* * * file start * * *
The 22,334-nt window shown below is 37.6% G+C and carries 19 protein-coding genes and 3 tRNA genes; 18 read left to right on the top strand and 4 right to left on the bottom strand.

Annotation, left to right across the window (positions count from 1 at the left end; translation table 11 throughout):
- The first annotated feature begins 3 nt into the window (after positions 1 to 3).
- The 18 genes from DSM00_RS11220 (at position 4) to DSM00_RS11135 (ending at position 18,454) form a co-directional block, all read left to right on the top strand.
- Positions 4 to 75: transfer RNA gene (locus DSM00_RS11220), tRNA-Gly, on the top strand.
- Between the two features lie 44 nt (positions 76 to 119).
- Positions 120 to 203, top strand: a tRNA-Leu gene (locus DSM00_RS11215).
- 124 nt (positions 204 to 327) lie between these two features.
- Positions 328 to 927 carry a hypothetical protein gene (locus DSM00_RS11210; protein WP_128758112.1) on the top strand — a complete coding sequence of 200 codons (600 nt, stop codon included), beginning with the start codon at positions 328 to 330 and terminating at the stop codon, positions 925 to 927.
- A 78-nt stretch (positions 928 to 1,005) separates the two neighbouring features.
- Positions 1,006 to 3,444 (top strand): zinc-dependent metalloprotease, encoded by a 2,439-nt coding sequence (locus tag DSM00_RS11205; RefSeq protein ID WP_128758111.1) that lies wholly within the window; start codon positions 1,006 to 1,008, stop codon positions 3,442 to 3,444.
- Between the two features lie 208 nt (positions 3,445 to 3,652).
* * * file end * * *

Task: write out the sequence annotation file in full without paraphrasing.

The 22,334-nt window shown below is 37.6% G+C and carries 19 protein-coding genes and 3 tRNA genes; 18 read left to right on the top strand and 4 right to left on the bottom strand.

Annotation, left to right across the window (positions count from 1 at the left end; translation table 11 throughout):
- The first annotated feature begins 3 nt into the window (after positions 1 to 3).
- The 18 genes from DSM00_RS11220 (at position 4) to DSM00_RS11135 (ending at position 18,454) form a co-directional block, all read left to right on the top strand.
- Positions 4 to 75: transfer RNA gene (locus DSM00_RS11220), tRNA-Gly, on the top strand.
- Between the two features lie 44 nt (positions 76 to 119).
- Positions 120 to 203, top strand: a tRNA-Leu gene (locus DSM00_RS11215).
- 124 nt (positions 204 to 327) lie between these two features.
- Positions 328 to 927 carry a hypothetical protein gene (locus DSM00_RS11210; protein WP_128758112.1) on the top strand — a complete coding sequence of 200 codons (600 nt, stop codon included), beginning with the start codon at positions 328 to 330 and terminating at the stop codon, positions 925 to 927.
- A 78-nt stretch (positions 928 to 1,005) separates the two neighbouring features.
- Positions 1,006 to 3,444 (top strand): zinc-dependent metalloprotease, encoded by a 2,439-nt coding sequence (locus tag DSM00_RS11205; RefSeq protein ID WP_128758111.1) that lies wholly within the window; start codon positions 1,006 to 1,008, stop codon positions 3,442 to 3,444.
- Between the two features lie 208 nt (positions 3,445 to 3,652).